Peter Clark decided to enlist right at the time of the massive escalation of US involvement in Vietnam for reasons, he writes, that were “complicated”. Like most from his suburban high school, he was at college, but as an only child, and perhaps influenced more than most by the older men of his father’s and teachers’ generation who had fought in World War II, the lure of adventure, patriotic duty, and becoming a soldier were stronger than the desire to continue his studies, at least for the time being.
Having joined the Regular Army, during his basic training he found himself in the company of young men who were mostly from poorer backgrounds and with lower educational attainments, something that he had to adjust to, socially. However, as he would find several times during his army career, his ability to learn quickly was an advantage, if not necessarily something that he would always be comfortable to take advantage of.
After almost a year he was happy to be deployed to Vietnam:
“I was wearing khaki summer Class As, my private first class stripe carefully sewn on, and lugging a duffel bag filled with fatigues, combat boots, and other army junk, including a couple of civilian knives which were permitted. Drinking Coke, smoking Marlboros, and going to Vietnam. Right then there was no place I would rather be.”
Immediately on arrival his test scores and college record are noted, but he turns down the opportunity of a tour of duty as an Army bureaucrat, such is his focus on a ground combat role. He therefore made it to Lai Khe as that day’s single replacement for Alpha Company, while the company was out in the field. At first feeling totally out of his depth, and in awe of the first GIs that he watches filing down the path “like a mortal watching the gods coming down from Asgaard”, he pretty quickly gets used to the idea that they’re just regular guys, some good, some not so much. Over the course of his deployment he will become a part of his unit, and will develop an emotional attachment to it that lasts right through to the present day.
Peter Clark’s memoir of his experience is rich in the details of the infantryman’s life in Vietnam, digging foxholes, sleeping in the rain, walking through dense jungle looking out for booby trap wires in the foliage, riding in helicopters, and learning always to fire low, and remember your entrenching tool when you go for a shit. For much of his tour he was an RTO, lugging a radio set, which sounds like it had its good and bad sides, since for one thing it meant having to stick close to his commanding officer. That meant that he was trusted, getting to find out more about what was going on than most others, but at the same time always being under the gaze of the old man could clearly be quite stressful. The climax of this book sees Clark involved in heavy fighting during the battle near Chi Linh in June 1967 when his company are engaged by the 271st Viet Cong Regiment.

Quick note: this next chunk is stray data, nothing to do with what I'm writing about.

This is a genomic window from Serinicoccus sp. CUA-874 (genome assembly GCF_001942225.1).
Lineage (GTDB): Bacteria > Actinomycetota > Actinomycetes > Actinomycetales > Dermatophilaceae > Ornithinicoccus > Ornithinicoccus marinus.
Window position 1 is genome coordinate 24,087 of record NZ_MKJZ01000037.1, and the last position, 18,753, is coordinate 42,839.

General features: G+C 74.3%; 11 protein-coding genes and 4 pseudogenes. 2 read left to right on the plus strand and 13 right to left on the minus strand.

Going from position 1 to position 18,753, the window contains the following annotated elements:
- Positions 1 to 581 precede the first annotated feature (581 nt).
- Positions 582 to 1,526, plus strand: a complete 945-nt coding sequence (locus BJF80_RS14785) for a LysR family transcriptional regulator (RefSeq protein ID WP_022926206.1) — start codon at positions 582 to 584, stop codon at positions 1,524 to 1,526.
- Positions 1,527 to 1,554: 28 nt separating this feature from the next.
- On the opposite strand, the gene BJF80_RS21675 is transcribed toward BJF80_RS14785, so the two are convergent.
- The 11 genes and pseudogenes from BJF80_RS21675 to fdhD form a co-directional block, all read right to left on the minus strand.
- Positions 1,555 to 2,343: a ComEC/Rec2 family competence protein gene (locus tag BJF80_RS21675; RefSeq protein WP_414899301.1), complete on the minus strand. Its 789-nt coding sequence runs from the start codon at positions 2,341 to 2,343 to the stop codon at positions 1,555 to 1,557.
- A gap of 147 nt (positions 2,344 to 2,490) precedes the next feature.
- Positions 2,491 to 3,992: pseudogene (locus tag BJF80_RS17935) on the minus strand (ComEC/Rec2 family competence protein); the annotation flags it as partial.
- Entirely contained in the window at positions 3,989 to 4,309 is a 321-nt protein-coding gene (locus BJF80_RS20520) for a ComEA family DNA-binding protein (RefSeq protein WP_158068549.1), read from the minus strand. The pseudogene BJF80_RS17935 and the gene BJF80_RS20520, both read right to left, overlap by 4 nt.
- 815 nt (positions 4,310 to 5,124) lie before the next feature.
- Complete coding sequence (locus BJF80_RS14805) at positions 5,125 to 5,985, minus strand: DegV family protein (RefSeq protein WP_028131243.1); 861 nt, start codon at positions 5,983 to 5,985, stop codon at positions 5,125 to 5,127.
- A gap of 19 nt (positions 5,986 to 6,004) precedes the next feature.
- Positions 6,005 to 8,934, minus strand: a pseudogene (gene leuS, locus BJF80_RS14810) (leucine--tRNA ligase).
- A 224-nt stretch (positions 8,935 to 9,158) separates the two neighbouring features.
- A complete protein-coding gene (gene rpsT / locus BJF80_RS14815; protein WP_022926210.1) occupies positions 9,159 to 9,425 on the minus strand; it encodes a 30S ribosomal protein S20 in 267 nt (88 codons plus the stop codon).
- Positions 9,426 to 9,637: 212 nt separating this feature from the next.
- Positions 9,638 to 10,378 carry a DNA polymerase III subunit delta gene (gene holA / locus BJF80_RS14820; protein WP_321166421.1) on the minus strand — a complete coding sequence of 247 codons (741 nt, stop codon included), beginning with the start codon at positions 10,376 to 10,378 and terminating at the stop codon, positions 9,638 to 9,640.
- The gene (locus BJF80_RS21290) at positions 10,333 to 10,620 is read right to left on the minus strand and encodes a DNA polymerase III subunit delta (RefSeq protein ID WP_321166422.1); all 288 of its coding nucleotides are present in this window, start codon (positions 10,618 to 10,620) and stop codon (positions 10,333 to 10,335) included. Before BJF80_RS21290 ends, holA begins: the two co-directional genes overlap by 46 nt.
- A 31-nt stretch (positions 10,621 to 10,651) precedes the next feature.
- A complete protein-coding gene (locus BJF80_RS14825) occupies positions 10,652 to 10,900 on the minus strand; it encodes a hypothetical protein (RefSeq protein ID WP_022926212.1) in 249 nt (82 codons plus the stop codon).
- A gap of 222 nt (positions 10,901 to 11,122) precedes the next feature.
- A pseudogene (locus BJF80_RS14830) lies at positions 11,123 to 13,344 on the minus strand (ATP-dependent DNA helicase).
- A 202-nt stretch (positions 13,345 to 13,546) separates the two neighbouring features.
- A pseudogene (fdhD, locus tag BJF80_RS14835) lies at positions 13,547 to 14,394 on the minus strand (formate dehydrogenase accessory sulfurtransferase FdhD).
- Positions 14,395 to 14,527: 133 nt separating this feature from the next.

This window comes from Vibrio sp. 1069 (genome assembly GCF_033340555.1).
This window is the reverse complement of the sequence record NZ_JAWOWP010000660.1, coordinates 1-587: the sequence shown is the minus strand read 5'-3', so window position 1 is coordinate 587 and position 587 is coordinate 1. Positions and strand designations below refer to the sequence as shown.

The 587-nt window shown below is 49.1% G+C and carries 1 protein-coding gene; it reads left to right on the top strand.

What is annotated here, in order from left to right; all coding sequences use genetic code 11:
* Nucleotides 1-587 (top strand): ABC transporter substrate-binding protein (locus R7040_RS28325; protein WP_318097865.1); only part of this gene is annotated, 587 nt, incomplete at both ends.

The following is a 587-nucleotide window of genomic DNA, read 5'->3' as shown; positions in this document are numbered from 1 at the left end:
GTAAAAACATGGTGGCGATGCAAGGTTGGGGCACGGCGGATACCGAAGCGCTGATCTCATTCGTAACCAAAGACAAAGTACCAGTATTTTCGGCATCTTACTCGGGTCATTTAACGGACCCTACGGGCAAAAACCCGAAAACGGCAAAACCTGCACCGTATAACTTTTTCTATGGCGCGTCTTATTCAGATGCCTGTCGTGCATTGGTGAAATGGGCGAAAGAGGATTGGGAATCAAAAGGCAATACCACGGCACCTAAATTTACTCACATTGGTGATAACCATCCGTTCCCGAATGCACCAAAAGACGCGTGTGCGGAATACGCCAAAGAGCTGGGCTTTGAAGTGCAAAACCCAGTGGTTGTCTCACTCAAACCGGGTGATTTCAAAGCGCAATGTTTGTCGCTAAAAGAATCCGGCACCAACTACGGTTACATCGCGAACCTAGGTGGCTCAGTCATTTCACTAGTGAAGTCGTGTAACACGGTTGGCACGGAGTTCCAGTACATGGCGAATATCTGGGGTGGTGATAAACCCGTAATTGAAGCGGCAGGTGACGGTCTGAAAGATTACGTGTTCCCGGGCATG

Clark’s descriptions of encounters with Vietnamese people are limited and brief. A young woman he tries to persuade to take shelter during a mortar bombardment refuses, giving him look of disdain and hatred. A dead girl lying a few feet away from a foxhole he spent the night in causes confusion at first, but then he accepts she is dead and “can’t recall anything that approached a feeling”. While on a pass in Saigon he hooks up with a woman who seems self-contained and educated, but we find out little more than that about her, and no more about her impact on him.
The book contains a number of photographs and drawings, which being from Clark’s private collection will not (I believe) have appeared elsewhere, and which certainly add immediacy and, often, poignancy as there are some photos of friends taken only a short time before, and a small distance away, from when and where they would lose their lives. The book is of course written as a memoir which narrows down the focus to the level of personal experience, and there are only a few reflections on the wider context of the war. It did occur to him while there that at least some of the conduct of both individuals and the US military was not helpful in winning the hearts and minds of the Vietnamese people, something that it was clear to him was necessary if the US and its allies were to prevail.
Clark seems lucky in a way – for one thing he didn’t get killed or disabled, which clearly he quite easily could have been. But it also appears that while there, and ever since, he has been able to maintain a certain detachment, and more or less clearly states that he hasn’t suffered from any kind of PTSD, unlike his father had experienced since fighting in Europe in WW2. After his Army service, he completed his studies, attended Yale Law School and qualified for the Bar in Massachusetts. Perhaps it is the combination of his trained analytical mind and the apparent lack of any lasting trauma that has resulted in this particularly well-written, detailed and engaging piece of writing.
Highs: Very well written, giving detailed insight into the practicalities and experiences of everyday life for the infantryman in Vietnam.Lows: Not too much, though I wasn't always sure what Clark actually felt about it all.Verdict: A very readable and well written memoir.
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About Matthew Lenton (firstcircle) FROM: ENGLAND - SOUTH EAST, UNITED KINGDOM
Earliest model memory is a Super Sabre my grandmother bought for me around 1972. Have always dabbled in painting and making things, and rediscovered doing that with plastic in 2008. Vowed then to complete the 30 year old stash, and have made some progress. Hobby goes hand in hand with BBC Radio 3...